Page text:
I accidentally committed too many files to an SVN repository and changed some things I didn't mean to. (Sigh.) In order to revert them to their prior state, the best I could come up with was

svn rm l3toks.dtx
svn copy -r 854 svn+ssh://<repository URL>/l3toks.dtx ./l3toks.dtx

Jeez! Is there no better way? Why can't I just write something like this:

svn revert -r 854 l3toks.dtx

Okay, I'm only using v1.4.4, but I skimmed over the changes list for the 1.5 branch and I couldn't see anything directly related to this. Did I miss anything?

Edit: I guess I wasn't clear enough. I don't think I want to reverse merge, because then I'll lose the changes that I did want to make! Say that fileA and fileB were both modified but I only wanted to commit fileA; accidentally typing

svn commit -m "small change"

commits both files, and now I want to roll back fileB. Reverse merging makes this task no easier (as far as I can tell) than the steps I outlined above.


9 Answers 9

svn merge -r 854:853 l3toks.dtx


svn merge -c -854 l3toks.dtx

The two commands are equivalent.

  • 5
    Thanks for this, just wanted to state something - say, I'm at revision 855, I want to revert a file to revision 854. If I do svn merge -c -854 my.file, and then do svn diff, it seems to show one revision before 854 (that is, 853); only when I do svm merge -c 854 myfile (without the -), it looks like myfile is reverted to rev 854. Thanks again, cheers!
    – sdaau
    Nov 7, 2010 at 14:09
  • 11
    Is there a reason why the first option above worked like a charm for me while the second one didn't work AT ALL?
    – skybondsor
    Mar 15, 2011 at 15:38
  • 7
    Don't forget to commit after reverse merging, though. I often forget :) Dec 15, 2011 at 12:25
  • 13
    Really should minus 1 this for not stating what the difference between these two commands is. Poor answer
    – Angry Dan
    Jul 17, 2012 at 14:52
  • 4
    @sprog - if there is a difference I'd appreciate knowing
    – orip
    Jul 17, 2012 at 18:12

Check out "undoing changes" section of the svn book

  • 6
    Links to external resources are encouraged, but please add context around the link so your fellow users will have some idea what it is and why it’s there. Always quote the most relevant part of an important link, in case the target site is unreachable or goes permanently offline. Jun 24, 2015 at 9:50

sorry to use up some space on just a reiteration of the previously given answer - but this is something I always end up in trouble with.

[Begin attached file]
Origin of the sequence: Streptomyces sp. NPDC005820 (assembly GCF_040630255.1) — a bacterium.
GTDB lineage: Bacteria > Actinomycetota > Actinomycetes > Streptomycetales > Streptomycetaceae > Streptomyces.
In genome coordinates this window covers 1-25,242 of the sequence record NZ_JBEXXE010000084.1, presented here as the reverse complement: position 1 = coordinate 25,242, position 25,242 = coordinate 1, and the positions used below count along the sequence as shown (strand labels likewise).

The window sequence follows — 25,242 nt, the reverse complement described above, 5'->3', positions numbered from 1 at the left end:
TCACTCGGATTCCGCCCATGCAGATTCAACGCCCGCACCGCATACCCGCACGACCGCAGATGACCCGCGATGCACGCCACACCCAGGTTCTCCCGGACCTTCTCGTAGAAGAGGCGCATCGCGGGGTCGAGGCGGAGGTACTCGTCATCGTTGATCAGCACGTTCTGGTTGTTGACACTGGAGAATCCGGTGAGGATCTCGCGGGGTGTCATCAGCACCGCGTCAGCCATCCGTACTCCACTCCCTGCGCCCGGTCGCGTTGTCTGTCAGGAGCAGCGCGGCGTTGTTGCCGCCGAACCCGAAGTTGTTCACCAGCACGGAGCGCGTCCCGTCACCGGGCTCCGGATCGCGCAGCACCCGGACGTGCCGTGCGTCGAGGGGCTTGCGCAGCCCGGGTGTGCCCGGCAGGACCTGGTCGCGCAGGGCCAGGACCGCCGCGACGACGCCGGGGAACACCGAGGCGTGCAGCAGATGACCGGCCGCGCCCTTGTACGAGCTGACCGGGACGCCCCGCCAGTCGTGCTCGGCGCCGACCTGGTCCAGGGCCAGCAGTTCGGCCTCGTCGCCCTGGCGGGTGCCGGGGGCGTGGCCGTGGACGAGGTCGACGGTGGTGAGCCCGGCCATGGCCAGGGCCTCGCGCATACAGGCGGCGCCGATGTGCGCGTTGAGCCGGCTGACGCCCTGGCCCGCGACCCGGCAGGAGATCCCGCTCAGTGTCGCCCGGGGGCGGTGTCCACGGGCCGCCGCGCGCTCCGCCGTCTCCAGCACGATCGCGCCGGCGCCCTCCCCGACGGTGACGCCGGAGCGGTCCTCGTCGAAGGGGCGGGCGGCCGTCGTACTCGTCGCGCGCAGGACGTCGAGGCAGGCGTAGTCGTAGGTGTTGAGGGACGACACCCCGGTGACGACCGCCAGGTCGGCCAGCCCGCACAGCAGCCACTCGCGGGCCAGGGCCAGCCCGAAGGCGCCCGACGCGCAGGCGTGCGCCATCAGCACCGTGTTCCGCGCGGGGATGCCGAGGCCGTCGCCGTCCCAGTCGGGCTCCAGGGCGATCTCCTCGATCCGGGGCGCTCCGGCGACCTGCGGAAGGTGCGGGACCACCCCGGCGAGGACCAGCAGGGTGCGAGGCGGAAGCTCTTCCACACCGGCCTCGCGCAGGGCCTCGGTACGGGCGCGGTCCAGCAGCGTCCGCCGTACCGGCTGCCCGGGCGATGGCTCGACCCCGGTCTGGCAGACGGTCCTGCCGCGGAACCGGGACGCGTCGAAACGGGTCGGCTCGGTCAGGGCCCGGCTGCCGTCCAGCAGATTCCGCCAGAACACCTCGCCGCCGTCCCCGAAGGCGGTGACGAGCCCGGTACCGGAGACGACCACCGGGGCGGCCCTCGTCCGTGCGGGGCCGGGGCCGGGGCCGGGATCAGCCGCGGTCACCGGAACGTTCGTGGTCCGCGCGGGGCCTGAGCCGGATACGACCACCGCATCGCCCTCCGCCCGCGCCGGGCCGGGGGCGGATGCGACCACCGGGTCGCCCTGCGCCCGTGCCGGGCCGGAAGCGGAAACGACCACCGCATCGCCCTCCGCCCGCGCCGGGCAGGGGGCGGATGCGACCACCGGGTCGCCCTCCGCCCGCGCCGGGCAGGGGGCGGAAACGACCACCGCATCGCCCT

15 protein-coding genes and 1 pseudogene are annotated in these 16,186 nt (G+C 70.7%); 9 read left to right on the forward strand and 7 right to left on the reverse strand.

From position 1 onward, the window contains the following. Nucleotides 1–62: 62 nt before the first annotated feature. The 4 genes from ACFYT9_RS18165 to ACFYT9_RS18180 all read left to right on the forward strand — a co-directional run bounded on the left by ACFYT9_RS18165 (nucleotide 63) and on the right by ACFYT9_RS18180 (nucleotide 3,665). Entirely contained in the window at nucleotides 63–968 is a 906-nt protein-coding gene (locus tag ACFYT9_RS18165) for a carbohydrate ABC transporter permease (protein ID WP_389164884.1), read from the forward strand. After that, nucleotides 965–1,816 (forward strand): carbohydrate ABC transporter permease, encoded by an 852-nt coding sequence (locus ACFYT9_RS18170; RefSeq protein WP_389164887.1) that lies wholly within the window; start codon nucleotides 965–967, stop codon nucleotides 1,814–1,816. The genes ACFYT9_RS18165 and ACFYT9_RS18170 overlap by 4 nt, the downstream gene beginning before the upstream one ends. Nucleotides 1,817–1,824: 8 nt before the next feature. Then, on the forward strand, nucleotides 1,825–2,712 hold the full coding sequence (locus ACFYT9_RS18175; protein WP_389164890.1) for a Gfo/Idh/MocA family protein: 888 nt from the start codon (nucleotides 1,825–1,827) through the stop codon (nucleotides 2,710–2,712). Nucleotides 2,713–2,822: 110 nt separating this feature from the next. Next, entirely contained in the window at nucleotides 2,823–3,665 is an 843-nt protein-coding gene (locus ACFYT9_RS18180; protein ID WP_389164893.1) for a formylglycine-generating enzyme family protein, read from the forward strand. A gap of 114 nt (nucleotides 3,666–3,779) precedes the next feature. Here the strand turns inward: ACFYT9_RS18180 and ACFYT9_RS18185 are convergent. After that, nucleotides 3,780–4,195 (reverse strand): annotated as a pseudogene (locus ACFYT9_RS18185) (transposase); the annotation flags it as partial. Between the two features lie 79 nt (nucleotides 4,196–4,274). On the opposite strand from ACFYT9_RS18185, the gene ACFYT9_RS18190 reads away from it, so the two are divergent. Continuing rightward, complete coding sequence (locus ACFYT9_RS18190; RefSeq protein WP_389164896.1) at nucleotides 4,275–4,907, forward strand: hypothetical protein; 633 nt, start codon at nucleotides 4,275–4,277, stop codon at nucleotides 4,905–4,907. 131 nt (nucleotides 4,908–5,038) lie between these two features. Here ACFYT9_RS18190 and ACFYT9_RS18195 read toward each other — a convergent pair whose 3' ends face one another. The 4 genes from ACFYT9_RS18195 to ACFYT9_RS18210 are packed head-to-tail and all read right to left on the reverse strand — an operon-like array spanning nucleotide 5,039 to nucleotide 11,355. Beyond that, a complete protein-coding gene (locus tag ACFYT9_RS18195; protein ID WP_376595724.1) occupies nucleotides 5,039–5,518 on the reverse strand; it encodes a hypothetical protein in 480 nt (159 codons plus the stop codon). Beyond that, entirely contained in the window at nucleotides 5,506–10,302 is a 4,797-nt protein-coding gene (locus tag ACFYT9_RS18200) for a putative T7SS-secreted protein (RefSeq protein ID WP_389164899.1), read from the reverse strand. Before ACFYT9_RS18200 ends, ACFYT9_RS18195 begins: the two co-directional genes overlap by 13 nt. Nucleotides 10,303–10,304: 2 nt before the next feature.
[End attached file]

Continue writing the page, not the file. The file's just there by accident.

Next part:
Let's say I've updated the local files to the latest revision, which is 854. Then, I'd want to get an older revision - the version of the file from few revision earlier, say revision 851.

Copy would work:

svn copy -r 851 svn+ssh://<repository URL>/l3toks.dtx ./l3toks.dtx

.. however, I can't be bothered grepping for the repo URL :)

Update seemingly might work:

svn up -r 851 ./l3toks.dtx

... however, it also marks the local copy as "freshly checked out", or rather "same as online revision" (i.e. in Tortoise/RabbitVCS you get a green OK checkmark) - which means you cannot do svn ci -m "rolled back to r 851": simply because the local subversion executable won't notice any local changes, and won't be bothered to upload anything to the online repository.

And, as already answered, reverse merge works - but in this case, one shouldn't rely on shortcut syntax; but specifically state:

svn merge -r HEAD:851 l3toks.dtx
--- Reverse-merging r854 through r852 into 'l3toks.dtx':
U    l3toks.dtx

I must admit - I would never understand the sentence "Reverse-merging r854 through r852 into file" to mean "Just got r851 of your file, and overwritten whatever you had previously locally - and it is marked as different from latest online revision, so you can check it back in online as a new 'rollback' revision", but I guess (and hope :) ) that is what it does :)

After this, one can use svn diff for a quick make-sure if we got the right revision back locally; and also, the file will be marked with a red exclamation mark in Tortoise/RabbitVCS (that is, different from latest committed version), and so svn ci -m "rolled back to r 851" can run this time.